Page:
The Forest: survival, horror and the guilt of killing – interview

Wednesday, 29 January 2014 08:32 GMT By John Robertson

John Robertson meets Endnight Games to discuss the horror game influenced by 70s movies, I Am Legend and… Disney?

The _Forest

“Our vision was always a game in which half of the time it’s a place that you really want to be and then it’s at night that the horror starts.”

Disney. I must admit, I’m more than a little smitten with the house that Mickey built – the broadly-drawn characters, the sense of fairy tale and the stark, high-contrast visual approach combining to create a safe cocoon from which to escape the harsher realities of life. Disney, is not, however, something I tend to associate with survival horror video games.

Inspiration can come from the unlikeliest of sources, however, as my one-hour chat with Endnight Games, creators of upcoming ‘survival horror simulator’ The Forest, has further demonstrated. With a full weather and day/night cycles, the ability to carve out a section of the forest as a base for yourself and an enemy that is both aggressive and empathic, Endnight’s goal is not to make your average horror game.

“Disney stuff was an inspiration for the daytime in the forest,” explains creative director Ben Falcone. “There are God-rays from the sky everywhere, butterflies and generally cute looking areas. One of the things I don’t like in horror games is when they’re all one tone, when they’re always just dark and depressing.

“Our vision was always a game in which half of the time it’s a place that you really want to be and then it’s at night that the horror starts. Our main goal is really just to do something completely different.”

As a general rule, The Forest has not been influenced by video game horror as much as it has by other mediums. Set in a large open-world forest with a coastline and significantly large system of caves, inspiration for the sense of tone and place came more from movies and novels in the survival genre.

“Horror films from the 70s, and the Italian films from the 80s, and the book I Am Legend are all pretty big influences,” Falcone continues. “We’ve all played horror games like Resident Evil and Silent Hill, but we’ve not really taken anything from those games.”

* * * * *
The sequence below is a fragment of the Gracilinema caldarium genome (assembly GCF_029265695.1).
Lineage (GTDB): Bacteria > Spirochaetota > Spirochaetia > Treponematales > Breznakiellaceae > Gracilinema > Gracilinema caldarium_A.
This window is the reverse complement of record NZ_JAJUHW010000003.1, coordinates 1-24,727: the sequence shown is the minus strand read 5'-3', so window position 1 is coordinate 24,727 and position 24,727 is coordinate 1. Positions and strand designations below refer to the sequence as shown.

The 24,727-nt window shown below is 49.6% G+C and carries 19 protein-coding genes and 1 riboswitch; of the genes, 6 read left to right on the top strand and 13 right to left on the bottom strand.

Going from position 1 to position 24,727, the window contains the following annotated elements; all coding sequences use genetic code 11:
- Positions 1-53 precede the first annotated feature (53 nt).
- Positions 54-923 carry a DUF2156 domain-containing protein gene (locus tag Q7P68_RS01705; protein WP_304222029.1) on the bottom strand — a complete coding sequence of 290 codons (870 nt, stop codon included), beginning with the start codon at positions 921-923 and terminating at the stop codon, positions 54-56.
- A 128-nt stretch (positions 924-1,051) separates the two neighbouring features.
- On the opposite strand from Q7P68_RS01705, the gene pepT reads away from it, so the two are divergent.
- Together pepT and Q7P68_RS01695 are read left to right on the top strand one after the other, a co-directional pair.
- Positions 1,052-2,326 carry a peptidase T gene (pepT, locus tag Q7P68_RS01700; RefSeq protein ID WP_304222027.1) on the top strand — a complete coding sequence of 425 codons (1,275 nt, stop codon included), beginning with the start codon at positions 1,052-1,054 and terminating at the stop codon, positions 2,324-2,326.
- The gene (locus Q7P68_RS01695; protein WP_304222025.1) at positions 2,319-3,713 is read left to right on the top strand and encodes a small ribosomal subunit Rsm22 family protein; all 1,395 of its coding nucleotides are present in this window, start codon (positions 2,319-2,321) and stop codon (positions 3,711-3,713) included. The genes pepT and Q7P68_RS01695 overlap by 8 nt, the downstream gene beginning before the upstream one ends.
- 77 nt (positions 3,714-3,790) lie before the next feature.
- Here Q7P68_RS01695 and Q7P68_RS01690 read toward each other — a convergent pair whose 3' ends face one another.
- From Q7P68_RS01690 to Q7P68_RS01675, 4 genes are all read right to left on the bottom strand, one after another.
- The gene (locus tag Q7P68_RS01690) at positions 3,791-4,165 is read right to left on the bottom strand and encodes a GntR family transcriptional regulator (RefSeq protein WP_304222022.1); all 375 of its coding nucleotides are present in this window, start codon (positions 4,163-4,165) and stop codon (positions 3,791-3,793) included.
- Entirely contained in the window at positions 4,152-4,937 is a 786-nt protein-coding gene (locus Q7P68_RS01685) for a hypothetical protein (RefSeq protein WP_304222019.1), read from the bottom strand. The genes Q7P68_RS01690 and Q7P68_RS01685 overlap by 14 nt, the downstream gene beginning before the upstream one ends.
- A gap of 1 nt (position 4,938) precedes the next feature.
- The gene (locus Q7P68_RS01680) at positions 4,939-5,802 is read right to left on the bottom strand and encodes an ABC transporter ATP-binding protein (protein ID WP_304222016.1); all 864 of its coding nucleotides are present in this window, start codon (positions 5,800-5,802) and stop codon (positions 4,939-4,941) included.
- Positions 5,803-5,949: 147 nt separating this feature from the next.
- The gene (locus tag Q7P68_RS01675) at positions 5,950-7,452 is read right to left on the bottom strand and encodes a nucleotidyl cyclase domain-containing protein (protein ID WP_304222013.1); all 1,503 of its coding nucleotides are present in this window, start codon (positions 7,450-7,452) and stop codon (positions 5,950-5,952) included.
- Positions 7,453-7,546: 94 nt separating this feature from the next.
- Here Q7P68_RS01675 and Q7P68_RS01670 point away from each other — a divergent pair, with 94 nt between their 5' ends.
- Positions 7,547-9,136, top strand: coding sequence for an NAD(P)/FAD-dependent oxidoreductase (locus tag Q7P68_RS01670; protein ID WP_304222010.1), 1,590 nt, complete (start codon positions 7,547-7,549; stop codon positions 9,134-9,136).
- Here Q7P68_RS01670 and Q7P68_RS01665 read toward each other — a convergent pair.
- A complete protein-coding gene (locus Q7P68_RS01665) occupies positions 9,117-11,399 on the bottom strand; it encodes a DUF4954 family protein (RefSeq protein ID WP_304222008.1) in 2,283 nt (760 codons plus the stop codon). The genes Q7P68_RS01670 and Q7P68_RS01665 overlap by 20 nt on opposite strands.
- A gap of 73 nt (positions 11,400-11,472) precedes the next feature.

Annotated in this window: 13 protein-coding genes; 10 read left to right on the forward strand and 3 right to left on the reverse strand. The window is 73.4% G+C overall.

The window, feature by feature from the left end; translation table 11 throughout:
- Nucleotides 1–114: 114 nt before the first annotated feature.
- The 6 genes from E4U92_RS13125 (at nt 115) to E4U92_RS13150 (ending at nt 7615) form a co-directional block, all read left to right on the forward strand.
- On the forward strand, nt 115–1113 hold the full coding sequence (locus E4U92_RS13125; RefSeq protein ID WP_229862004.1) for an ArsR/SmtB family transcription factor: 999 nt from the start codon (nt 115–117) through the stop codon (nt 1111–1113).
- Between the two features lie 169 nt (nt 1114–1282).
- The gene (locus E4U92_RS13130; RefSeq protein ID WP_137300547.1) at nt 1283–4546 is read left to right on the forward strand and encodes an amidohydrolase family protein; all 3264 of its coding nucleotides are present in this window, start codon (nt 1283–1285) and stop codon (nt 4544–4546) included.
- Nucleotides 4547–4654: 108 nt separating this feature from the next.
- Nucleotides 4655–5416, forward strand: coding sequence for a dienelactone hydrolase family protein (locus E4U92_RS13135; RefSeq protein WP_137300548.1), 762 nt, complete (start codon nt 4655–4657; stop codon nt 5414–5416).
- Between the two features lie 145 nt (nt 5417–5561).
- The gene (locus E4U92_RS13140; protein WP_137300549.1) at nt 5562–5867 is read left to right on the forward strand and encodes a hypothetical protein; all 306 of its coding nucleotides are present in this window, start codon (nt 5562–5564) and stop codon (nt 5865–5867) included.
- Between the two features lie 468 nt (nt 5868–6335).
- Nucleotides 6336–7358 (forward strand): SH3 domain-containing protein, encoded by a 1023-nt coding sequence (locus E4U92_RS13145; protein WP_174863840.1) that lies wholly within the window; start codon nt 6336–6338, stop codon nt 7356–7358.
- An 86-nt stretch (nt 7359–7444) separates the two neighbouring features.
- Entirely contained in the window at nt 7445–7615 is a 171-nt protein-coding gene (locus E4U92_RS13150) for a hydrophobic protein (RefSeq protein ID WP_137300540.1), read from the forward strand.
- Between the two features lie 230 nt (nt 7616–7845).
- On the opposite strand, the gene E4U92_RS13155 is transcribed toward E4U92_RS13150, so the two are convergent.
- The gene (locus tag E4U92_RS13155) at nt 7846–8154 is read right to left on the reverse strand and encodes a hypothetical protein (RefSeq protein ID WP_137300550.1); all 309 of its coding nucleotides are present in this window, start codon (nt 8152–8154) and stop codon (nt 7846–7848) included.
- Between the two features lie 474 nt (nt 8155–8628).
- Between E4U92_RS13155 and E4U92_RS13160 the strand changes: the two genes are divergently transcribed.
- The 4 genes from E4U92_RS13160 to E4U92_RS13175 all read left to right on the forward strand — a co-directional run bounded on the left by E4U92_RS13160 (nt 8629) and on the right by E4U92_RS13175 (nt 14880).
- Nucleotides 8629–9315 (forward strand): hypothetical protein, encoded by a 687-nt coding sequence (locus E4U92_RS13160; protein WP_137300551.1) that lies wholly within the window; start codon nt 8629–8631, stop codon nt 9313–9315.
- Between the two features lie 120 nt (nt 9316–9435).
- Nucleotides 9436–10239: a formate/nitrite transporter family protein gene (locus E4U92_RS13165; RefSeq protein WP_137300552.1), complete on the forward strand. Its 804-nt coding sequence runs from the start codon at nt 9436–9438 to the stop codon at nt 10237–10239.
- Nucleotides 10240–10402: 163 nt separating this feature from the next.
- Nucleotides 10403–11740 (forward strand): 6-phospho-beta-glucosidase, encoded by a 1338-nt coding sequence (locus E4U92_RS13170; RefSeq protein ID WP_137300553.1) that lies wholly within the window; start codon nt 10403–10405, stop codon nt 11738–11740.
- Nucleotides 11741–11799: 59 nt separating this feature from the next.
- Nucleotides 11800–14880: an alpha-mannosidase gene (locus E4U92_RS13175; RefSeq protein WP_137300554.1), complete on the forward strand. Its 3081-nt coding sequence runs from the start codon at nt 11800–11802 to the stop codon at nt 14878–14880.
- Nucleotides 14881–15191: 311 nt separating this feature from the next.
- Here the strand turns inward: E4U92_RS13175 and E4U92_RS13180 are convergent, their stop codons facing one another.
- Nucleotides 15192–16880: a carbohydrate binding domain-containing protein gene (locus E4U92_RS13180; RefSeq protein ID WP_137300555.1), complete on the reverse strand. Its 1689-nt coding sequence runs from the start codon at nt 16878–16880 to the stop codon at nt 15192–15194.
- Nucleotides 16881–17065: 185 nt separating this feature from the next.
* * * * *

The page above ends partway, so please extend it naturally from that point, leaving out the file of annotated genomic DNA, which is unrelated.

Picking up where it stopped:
Set up an environment that feels like something straight out of the original The Hills Have Eyes and let the player react to that as they see fit, that’s the premise.

As the only survivor of a plane crash, your first moments spent in The Forest are concerned with taking in your surroundings and looting whatever you can from the wreckage. While there are limited food resources amongst the carnage, your main goal quickly becomes staying alive. That means figuring out how to stay safe and warm at night and how to gather food for sustenance.


Falcone teases that there is an “ending” to the game if players are being smart enough about picking up the visual clues and investigating them, but that he thinks of the game as “more about you being in a situation. You’ve been in a plane crash and you find yourself in this horror world with a threat from cannibals, the story is just what happens as you experience the game and that world.”

While Endnight may not be taking cues from other horror games, the team has been influenced by the medium as a whole. That sense of unbounded exploration and the expectation that the player will seek to carve out a section of the world as their own is not all too dissimilar to the premises of Minecraft and Don’t Starve, two games that Falcone is quick to highlight.

“Really, [The Forest] started with my frustration about most of the things I’ve been playing for the last few years,” Falcone explains, “but Minecraft is something that’s a really big inspiration. We also see our game as similar to Don’t Starve, which is also kind of never ending.

“The excitement in Minecraft of being able to do whatever you want was something we wanted, but we wanted it in as photo-real an environment as we could by using cutting-edge PC technology to bring it to life and bring in some interesting AI threads.

“Obviously, we wanted to make something scary as well. We don’t actually find a lot of horror games very scary and we’re really aiming to make something truly terrifying.”